FRANKFURT/BERLIN (Reuters) -- Magna International Inc. and Fiat S.p.A. have improved their offers for General Motors unit Opel ahead of a crucial week in which the German government is expected to decide which bid it supports.
German Chancellor Angela Merkel will hold a meeting with top ministers Monday to review bids from Magna, Fiat and Belgian industrial holding company RHJ International.
No final decision is expected on Monday.
The decision on who gets Opel will be made by GM, but the German government will play a big role because it would likely supply billions of euros in financing guarantees.
Fiat improved its offer on Saturday after top German officials said on Friday that Magna, North America's largest auto-parts maker, submitted a better plan than rivals. Magna has also improved its bid, a source close to the negotiations told Reuters on Sunday.
GM and the German government are in a race against time to finalize a sale of Opel, which is headquartered in Ruesselsheim near Frankfurt.
The U.S. government has given GM until June 1 to restructure its operations and prove it can be viable without state aid, or face probable bankruptcy.
Marchionne: No need to close German sites
Fiat CEO Sergio Marchionne addressed fears of major job cuts in Germany and said his plan did not foresee a reduction of Opel's work force in Germany of more than 8 percent, a German weekly newspaper reported.
"In the worst case, a maximum of 2,000 jobs would be affected by the integration of Opel into a debt-free joint venture with Fiat," Marchionne told Bild am Sonntag on Sunday.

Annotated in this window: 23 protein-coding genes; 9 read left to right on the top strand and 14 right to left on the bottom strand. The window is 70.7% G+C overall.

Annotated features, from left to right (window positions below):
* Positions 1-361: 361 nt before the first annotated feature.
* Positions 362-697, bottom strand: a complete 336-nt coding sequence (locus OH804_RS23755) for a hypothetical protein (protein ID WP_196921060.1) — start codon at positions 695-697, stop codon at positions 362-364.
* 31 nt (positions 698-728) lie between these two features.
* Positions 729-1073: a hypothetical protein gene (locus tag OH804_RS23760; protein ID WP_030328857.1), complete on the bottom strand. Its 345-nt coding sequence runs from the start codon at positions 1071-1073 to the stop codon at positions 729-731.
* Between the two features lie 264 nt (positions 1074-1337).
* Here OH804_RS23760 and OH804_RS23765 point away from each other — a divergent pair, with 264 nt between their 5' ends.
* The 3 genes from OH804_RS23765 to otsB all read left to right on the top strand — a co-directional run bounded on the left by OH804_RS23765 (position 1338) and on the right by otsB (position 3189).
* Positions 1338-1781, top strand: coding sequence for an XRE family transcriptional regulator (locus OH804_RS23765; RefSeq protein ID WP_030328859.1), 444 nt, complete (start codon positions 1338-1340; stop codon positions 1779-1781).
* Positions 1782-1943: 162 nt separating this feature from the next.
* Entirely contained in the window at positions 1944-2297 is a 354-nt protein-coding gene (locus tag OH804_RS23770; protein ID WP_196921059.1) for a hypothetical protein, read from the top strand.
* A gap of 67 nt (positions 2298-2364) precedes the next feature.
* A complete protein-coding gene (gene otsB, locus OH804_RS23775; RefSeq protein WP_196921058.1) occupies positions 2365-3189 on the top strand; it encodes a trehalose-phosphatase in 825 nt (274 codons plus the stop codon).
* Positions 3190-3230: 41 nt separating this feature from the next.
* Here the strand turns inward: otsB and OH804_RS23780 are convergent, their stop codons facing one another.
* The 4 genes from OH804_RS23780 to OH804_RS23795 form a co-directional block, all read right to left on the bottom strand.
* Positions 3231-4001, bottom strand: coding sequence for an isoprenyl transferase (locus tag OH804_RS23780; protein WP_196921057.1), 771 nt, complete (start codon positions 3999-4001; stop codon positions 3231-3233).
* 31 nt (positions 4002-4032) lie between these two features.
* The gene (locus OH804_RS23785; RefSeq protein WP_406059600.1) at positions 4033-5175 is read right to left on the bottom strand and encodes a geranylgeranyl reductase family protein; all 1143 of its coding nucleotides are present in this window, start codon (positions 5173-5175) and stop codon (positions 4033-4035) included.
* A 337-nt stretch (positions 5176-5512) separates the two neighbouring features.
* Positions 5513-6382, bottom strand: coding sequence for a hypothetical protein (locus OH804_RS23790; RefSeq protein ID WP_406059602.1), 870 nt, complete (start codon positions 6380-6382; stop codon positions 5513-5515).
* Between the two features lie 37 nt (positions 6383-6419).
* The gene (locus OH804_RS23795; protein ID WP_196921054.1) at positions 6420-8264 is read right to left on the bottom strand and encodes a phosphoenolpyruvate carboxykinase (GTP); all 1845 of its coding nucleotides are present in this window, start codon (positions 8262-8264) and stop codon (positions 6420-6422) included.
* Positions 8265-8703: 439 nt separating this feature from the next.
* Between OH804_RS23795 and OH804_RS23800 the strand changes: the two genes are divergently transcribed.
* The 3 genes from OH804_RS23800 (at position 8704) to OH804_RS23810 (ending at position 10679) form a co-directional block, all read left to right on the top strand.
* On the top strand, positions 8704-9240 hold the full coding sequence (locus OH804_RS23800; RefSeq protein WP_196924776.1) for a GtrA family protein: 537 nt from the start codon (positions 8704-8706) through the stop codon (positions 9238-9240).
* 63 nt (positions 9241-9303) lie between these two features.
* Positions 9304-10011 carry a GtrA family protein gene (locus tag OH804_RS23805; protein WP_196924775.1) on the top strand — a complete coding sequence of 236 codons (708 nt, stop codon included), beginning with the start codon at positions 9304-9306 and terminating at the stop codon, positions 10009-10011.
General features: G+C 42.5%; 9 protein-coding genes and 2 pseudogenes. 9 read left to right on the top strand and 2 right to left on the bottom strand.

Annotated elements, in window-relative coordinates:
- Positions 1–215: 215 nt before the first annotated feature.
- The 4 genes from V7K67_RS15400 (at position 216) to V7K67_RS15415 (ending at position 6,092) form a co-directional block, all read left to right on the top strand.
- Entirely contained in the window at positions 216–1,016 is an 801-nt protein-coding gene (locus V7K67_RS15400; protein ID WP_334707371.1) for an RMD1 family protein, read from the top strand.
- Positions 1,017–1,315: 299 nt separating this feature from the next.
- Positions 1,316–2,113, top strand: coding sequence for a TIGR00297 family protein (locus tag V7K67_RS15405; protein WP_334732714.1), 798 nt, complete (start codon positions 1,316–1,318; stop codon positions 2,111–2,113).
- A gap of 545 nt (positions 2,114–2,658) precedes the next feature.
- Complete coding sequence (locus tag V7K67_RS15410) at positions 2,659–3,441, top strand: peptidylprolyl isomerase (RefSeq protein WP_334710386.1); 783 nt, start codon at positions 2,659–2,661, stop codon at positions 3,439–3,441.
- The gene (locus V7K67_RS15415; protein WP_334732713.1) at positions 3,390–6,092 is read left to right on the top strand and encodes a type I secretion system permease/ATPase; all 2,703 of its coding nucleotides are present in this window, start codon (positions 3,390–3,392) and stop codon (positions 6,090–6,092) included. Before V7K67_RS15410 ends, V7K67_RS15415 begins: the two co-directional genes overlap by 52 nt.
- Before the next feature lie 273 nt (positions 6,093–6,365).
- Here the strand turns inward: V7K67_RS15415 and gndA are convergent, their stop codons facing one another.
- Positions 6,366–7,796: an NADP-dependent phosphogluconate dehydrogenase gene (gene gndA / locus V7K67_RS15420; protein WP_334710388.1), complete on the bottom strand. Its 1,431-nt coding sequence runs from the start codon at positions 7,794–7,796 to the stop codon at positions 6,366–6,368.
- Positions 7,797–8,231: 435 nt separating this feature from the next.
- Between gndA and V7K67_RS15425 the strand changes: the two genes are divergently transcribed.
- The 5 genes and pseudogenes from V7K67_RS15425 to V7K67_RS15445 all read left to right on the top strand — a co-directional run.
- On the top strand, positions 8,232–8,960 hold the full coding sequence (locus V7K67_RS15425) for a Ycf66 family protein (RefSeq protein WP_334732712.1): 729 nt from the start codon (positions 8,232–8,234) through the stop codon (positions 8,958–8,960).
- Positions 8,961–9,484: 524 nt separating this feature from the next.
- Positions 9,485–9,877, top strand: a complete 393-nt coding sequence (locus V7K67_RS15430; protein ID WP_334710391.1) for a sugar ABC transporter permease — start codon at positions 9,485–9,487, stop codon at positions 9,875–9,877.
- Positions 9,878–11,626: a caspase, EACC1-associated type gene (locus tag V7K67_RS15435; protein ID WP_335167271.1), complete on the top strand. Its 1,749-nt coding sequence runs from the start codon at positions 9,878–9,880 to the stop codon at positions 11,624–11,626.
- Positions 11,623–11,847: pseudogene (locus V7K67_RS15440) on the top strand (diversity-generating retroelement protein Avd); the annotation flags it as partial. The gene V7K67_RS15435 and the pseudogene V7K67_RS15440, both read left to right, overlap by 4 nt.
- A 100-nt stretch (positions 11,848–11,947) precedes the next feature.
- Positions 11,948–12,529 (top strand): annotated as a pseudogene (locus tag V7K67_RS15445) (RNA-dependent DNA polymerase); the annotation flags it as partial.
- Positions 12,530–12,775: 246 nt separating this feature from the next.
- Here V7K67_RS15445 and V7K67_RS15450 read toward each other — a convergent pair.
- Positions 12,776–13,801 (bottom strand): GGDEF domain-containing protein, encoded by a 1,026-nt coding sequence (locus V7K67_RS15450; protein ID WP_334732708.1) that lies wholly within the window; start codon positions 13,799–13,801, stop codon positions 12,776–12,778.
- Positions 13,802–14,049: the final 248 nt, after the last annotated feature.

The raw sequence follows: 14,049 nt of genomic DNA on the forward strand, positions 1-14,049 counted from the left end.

Opel employs about 25,000 in Germany.
In a separate interview with weekly magazine Der Spiegel to be published on Monday, Marchionne also said that while there were no guarantees, he currently saw no need to close any of Opel's German sites.
Economy Minister Karl-Theodor zu Guttenberg said on Saturday that Fiat had improved its offer and he sensed the other bidders would sweeten their offers as well.
For Marchionne, who has already struck an alliance with bankrupt Chrysler LLC, Opel is part of a plan to create the world's second-largest automaker.
Concerns over Magna's offer
Bild am Sonntag reported without citing sources that Merkel opposed Magna's bid because it foresees a cut of 2,500 jobs, most of them at Opel's site in Bochum.
The city has already been hit after Finnish handset maker Nokia closed a plant there last year and politicians are wary of job cuts ahead of a general election in September.
A source close to the talks told Reuters on Sunday that Magna had addressed that issue.
"There are indications that Magna has improved its offer," the source said. It might be possible to build Opel's planned electric car, the Ampera, in Bochum.
Foreign Minister and Vice Chancellor Frank-Walter Steinmeier and Guttenberg said on Friday a decision on a preferred bidder would come this week.
Bild am Sonntag quoted Guttenberg as saying that all offers so far failed to ensure that tax money, which the government was willing to contribute, would not be lost.
Minister's comments upset union
"Should those deficits remain, a structured insolvency would clearly be the better solution -- that too could open opportunities for the future of Opel," Guttenberg said.
That earned him criticism both from Opel's works council head Klaus Franz and Steinmeier.
"It is incomprehensible and counterproductive to speak about insolvency when several parties were showing strong interest in Opel," Franz said in an interview to appear in Bild on Monday.
"I recommend that everyone finally stops talking about an Opel insolvency. We should focus all our energy on saving as many jobs at Opel as possible instead of unnecessarily stirring up fears," Steinmeier said.
Franz also appealed to the bidders to refrain from making promises they could not keep. "Remarks on job cuts need to be guaranteed and put down in writing and remain valid for several years not just for two days," Franz told the newspaper.